Use this script:

  • Hello, I'm (your name)
  • I am a (soprano/alto/tenor/bass) / I'm auditioning on (your instrument)
  • Today is (today's date)
  • I'm applying for the (music education/performance/music industry studies/therapy) program.
  • I will be playing (piece title - do your best to pronounce the title).

Dress professionally so that you will make a good first impression in your video.

Winds and Brass

Instrumentalists should avoid playing directly into the camera. This will overload the mic and distort your sound. Instead play slightly off to the side. Set the camera some distance away from you, 6-10 feet is acceptable or such that your entire body is visible in the frame. That way, we can see your posture, hand position, fingers, and breathing. If you are limited by the space in your room, do your best to create distance away from the recording device. If you can or know how to change the microphone pick up level on your device, you can lower the microphone pickup volume. This will allow you to be closer to the device and not sound super loud.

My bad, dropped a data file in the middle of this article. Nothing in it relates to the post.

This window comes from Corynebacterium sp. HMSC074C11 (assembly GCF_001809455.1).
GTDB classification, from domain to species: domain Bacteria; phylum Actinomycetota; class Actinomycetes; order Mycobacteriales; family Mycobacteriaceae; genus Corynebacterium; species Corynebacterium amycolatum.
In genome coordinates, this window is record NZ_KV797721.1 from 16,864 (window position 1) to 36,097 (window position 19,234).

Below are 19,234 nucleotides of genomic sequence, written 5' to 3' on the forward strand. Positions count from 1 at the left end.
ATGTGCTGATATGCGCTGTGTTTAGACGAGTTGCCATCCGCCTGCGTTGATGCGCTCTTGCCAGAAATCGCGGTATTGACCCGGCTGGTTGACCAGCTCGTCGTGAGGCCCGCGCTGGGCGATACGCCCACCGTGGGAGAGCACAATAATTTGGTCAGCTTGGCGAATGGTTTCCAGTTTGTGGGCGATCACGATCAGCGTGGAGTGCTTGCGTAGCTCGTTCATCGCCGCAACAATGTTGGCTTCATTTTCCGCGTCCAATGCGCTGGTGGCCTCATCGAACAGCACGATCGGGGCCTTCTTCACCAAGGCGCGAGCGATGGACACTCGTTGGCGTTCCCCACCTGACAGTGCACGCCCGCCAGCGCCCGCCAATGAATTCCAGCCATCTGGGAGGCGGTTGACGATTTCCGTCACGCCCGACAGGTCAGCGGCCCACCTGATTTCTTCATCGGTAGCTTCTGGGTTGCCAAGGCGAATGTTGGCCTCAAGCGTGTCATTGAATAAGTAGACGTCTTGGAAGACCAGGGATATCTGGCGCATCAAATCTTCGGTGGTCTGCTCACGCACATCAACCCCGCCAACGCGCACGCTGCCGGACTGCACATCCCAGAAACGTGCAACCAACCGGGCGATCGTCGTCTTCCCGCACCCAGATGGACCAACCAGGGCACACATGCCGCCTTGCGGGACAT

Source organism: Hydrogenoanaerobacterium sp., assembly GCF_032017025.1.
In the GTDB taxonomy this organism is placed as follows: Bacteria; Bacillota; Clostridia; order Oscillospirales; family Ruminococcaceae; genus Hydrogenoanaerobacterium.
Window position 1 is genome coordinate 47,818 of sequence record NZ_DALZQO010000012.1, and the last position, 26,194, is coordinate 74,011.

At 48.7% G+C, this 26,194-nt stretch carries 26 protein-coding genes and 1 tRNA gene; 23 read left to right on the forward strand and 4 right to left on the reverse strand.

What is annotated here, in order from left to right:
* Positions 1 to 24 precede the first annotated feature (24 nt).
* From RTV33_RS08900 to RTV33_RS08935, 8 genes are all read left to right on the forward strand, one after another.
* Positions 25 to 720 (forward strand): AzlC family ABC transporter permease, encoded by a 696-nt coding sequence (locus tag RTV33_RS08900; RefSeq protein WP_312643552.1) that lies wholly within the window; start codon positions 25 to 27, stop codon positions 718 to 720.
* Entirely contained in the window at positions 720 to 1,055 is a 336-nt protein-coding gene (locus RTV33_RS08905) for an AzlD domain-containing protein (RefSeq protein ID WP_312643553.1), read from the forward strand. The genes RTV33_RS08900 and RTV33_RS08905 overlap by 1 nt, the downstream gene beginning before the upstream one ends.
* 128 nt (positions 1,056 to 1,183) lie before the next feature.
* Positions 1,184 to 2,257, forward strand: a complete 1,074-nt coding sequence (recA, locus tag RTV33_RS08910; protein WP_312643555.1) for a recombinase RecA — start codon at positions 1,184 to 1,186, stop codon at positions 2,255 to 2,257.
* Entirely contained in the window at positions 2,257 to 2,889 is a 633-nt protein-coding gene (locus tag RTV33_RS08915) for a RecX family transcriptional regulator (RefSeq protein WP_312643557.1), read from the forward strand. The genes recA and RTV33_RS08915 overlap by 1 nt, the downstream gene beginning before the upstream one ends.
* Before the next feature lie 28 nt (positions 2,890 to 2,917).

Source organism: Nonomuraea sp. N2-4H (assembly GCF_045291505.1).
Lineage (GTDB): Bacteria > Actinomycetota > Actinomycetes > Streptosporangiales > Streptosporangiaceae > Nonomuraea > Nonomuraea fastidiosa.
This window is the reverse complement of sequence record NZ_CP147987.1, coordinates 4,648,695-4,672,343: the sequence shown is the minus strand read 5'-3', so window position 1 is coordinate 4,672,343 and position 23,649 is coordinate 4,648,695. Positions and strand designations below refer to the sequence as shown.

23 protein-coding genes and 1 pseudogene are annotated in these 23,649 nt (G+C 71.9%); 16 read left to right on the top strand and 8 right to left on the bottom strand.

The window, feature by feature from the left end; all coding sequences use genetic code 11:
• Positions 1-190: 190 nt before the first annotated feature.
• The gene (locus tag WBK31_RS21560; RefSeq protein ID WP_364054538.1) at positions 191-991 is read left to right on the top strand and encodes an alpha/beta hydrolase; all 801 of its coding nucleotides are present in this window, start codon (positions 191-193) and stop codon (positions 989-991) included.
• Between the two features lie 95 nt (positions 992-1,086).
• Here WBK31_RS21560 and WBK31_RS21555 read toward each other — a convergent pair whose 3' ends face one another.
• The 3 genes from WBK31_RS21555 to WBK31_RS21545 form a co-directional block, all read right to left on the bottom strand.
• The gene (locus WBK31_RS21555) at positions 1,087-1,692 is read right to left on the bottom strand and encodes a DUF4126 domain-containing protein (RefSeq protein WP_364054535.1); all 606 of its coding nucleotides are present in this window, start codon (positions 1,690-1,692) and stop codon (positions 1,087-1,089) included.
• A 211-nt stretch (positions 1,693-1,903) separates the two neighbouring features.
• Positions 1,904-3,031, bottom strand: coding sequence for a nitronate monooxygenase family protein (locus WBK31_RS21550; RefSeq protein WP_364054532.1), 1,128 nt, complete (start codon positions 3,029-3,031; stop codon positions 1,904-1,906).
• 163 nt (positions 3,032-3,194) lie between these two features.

Bowed Strings

Position yourself such that your entire body, hands, and your instrument can be clearly seen, about 6-8 feet directly in front of you. That way, we can see your posture, fingers, and breathing. If you are a violinist or violist, position yourself such that the "F-holes" face the camera while you're standing or sit a slight distance from the camera to enable the left hand and bow arm to be fully visible. If you are limited by the space in your room, do your best to create distance away from the recording device. If you can or know how to change the microphone pick up level on your device, you can lower the microphone pickup volume. This will allow you to be closer to the device and not sound super loud.